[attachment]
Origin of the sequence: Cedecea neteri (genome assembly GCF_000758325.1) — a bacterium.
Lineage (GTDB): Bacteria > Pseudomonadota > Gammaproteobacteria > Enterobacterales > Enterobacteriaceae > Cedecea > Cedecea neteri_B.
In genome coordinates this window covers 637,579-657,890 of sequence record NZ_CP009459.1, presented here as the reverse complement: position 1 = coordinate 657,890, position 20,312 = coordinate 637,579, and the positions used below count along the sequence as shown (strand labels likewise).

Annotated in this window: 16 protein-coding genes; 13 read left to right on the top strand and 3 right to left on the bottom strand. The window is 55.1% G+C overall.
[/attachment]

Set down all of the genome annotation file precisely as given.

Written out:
Origin of the sequence: Cedecea neteri (genome assembly GCF_000758325.1) — a bacterium.
Lineage (GTDB): Bacteria > Pseudomonadota > Gammaproteobacteria > Enterobacterales > Enterobacteriaceae > Cedecea > Cedecea neteri_B.
In genome coordinates this window covers 637,579-657,890 of sequence record NZ_CP009459.1, presented here as the reverse complement: position 1 = coordinate 657,890, position 20,312 = coordinate 637,579, and the positions used below count along the sequence as shown (strand labels likewise).

Annotated in this window: 16 protein-coding genes; 13 read left to right on the top strand and 3 right to left on the bottom strand. The window is 55.1% G+C overall.